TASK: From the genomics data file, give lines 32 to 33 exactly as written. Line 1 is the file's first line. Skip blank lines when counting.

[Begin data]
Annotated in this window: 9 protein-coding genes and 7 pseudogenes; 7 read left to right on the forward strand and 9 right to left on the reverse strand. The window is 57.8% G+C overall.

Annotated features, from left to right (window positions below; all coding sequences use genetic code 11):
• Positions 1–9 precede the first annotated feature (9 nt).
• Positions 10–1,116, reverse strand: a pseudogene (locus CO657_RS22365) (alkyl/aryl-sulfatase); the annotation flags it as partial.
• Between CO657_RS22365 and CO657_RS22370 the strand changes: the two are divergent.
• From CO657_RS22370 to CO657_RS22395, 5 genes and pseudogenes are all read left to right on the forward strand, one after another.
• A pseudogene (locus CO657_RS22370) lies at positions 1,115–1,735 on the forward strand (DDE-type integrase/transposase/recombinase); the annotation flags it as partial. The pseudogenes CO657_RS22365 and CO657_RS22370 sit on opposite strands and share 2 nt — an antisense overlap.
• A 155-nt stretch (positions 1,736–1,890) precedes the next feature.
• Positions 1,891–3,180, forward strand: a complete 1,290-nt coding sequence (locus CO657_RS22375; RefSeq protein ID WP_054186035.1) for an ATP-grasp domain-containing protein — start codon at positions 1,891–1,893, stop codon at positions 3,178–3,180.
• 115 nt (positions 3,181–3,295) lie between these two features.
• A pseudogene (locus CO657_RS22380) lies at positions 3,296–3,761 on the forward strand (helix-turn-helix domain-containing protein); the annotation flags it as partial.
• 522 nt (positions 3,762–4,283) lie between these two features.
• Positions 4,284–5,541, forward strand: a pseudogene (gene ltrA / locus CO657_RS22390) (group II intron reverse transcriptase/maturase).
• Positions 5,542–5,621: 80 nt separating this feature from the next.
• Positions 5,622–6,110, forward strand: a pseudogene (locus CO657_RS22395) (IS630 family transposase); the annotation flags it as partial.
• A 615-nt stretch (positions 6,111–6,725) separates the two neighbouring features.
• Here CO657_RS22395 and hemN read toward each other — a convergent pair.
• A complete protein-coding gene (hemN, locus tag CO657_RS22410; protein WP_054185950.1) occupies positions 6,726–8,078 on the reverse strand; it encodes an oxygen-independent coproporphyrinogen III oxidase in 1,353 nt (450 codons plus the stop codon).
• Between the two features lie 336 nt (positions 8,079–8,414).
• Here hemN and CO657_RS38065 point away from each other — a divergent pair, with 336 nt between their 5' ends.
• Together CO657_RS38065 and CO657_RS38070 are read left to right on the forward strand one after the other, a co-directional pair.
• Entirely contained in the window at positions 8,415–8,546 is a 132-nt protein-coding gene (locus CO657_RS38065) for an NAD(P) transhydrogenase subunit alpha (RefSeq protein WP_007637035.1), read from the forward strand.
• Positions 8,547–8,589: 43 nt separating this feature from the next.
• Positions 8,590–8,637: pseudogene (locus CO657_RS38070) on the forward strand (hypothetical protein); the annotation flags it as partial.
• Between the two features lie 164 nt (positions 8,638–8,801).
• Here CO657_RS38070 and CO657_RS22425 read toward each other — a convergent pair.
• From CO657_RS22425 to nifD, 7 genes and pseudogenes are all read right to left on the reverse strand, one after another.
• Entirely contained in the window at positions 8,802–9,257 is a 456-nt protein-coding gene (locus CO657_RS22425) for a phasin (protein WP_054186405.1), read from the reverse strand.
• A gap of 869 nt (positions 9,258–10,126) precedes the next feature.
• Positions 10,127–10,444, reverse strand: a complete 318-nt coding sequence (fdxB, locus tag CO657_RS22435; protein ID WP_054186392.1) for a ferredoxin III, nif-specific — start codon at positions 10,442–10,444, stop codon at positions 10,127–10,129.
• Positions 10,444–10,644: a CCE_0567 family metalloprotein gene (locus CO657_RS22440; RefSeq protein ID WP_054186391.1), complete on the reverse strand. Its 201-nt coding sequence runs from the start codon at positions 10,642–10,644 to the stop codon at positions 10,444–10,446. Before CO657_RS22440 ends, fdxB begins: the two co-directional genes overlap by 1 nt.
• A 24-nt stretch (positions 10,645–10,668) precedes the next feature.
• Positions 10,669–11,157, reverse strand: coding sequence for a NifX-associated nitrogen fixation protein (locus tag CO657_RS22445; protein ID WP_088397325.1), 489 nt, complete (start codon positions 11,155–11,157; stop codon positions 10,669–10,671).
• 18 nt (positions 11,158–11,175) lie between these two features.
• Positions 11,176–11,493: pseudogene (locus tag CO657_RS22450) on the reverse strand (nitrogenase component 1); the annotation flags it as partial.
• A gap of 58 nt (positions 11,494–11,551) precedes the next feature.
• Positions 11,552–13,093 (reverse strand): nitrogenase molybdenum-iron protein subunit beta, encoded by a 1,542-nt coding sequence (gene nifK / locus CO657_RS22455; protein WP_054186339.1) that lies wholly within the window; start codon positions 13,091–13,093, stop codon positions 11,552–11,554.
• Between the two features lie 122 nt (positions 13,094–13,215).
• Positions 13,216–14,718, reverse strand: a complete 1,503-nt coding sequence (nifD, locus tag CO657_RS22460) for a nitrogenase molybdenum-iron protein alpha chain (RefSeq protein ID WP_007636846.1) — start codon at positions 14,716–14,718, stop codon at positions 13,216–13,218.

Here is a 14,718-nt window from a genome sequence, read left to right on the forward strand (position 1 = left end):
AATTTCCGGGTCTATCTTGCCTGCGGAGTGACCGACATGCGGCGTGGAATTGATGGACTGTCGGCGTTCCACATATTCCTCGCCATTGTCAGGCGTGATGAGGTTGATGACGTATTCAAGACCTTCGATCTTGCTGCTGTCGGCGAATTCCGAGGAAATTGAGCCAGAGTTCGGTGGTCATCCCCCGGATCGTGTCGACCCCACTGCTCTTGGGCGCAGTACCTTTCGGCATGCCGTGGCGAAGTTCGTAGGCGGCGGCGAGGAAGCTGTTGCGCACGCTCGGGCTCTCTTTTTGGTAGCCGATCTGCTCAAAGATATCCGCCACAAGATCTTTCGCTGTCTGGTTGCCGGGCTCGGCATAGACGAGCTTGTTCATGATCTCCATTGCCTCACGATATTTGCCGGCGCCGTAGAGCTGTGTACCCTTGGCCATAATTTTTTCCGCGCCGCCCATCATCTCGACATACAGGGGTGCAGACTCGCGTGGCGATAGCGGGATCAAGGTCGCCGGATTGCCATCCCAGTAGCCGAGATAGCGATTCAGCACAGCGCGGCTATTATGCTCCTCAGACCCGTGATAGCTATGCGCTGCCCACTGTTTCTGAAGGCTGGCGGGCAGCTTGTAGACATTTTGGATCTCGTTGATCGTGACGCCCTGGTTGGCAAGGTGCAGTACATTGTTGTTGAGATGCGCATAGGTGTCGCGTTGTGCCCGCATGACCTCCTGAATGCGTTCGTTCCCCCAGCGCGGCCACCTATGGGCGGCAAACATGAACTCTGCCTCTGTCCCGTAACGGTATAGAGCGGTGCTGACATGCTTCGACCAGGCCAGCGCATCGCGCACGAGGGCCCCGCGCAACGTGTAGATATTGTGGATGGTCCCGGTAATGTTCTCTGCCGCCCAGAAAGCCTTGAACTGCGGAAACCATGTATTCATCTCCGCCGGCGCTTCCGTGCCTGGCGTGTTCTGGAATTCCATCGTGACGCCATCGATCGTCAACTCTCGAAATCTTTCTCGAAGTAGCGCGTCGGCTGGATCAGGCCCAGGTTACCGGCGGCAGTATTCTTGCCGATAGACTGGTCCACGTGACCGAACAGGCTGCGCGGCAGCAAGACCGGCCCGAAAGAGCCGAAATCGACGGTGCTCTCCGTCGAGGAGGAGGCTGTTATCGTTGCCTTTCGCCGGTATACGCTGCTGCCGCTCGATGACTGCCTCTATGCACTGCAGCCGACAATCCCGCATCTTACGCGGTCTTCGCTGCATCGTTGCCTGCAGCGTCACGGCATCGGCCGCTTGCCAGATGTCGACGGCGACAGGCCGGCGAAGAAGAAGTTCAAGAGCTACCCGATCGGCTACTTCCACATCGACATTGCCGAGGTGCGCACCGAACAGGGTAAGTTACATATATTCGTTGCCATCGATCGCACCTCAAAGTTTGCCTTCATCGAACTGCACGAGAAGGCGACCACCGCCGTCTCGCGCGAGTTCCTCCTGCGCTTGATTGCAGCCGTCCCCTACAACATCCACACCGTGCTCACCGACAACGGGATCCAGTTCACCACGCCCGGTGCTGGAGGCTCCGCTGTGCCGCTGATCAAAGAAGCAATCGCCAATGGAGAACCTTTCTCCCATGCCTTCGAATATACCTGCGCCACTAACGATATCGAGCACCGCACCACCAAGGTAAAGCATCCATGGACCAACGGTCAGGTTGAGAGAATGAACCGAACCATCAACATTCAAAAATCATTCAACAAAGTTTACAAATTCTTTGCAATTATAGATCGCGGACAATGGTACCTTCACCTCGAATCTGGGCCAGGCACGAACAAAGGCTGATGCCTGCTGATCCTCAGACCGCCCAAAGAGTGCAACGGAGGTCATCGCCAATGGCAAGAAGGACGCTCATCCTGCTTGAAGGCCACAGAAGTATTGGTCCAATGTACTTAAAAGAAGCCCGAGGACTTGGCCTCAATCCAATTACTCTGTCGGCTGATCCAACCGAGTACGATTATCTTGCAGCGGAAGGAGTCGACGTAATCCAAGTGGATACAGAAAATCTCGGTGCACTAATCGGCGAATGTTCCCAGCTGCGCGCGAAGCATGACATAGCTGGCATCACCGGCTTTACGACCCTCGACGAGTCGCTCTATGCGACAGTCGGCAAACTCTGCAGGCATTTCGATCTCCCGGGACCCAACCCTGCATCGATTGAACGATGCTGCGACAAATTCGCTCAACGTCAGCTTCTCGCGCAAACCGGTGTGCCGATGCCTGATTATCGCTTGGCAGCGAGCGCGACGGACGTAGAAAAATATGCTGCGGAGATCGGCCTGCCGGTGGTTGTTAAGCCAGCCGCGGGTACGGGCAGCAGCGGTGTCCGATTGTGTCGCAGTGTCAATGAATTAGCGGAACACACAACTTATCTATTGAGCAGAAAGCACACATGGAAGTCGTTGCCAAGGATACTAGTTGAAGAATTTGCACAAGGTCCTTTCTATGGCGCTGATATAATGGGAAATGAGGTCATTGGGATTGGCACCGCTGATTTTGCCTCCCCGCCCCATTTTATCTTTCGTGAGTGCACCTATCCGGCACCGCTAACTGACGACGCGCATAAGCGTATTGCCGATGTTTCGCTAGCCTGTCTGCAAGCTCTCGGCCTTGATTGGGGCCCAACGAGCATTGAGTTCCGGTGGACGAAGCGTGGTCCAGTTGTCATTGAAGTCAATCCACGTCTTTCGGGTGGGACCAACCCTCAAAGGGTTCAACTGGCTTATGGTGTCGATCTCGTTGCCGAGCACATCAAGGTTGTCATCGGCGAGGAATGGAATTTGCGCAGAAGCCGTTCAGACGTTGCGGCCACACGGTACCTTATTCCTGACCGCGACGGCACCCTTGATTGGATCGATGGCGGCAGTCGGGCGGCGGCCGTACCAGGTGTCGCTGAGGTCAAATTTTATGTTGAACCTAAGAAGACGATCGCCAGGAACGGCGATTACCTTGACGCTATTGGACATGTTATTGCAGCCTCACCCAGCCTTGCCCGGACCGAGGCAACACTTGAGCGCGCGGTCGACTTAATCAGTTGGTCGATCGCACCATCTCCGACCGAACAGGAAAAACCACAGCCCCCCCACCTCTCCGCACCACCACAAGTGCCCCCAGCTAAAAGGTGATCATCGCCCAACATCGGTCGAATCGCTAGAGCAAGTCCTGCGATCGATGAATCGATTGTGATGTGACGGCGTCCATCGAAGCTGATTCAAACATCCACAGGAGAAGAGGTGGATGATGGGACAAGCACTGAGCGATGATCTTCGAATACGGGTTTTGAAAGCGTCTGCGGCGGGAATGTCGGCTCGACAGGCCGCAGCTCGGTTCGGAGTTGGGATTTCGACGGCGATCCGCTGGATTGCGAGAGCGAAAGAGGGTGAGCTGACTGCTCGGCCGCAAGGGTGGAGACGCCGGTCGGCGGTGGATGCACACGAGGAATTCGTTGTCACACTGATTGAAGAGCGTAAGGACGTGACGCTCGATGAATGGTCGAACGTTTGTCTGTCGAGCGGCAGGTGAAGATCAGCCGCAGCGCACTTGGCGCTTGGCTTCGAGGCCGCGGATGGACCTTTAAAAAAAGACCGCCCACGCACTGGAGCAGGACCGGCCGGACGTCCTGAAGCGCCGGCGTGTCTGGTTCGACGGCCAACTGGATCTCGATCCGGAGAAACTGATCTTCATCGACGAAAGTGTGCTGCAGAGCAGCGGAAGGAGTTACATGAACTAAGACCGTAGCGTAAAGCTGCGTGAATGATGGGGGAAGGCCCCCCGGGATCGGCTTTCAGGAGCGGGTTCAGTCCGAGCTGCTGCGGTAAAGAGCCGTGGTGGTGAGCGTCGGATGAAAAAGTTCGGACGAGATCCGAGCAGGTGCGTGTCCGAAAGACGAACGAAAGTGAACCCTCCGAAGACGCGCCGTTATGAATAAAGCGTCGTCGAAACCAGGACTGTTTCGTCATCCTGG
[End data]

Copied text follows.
• A 24-nt stretch (positions 10,645–10,668) precedes the next feature.
• Positions 10,669–11,157, reverse strand: coding sequence for a NifX-associated nitrogen fixation protein (locus tag CO657_RS22445; protein ID WP_088397325.1), 489 nt, complete (start codon positions 11,155–11,157; stop codon positions 10,669–10,671).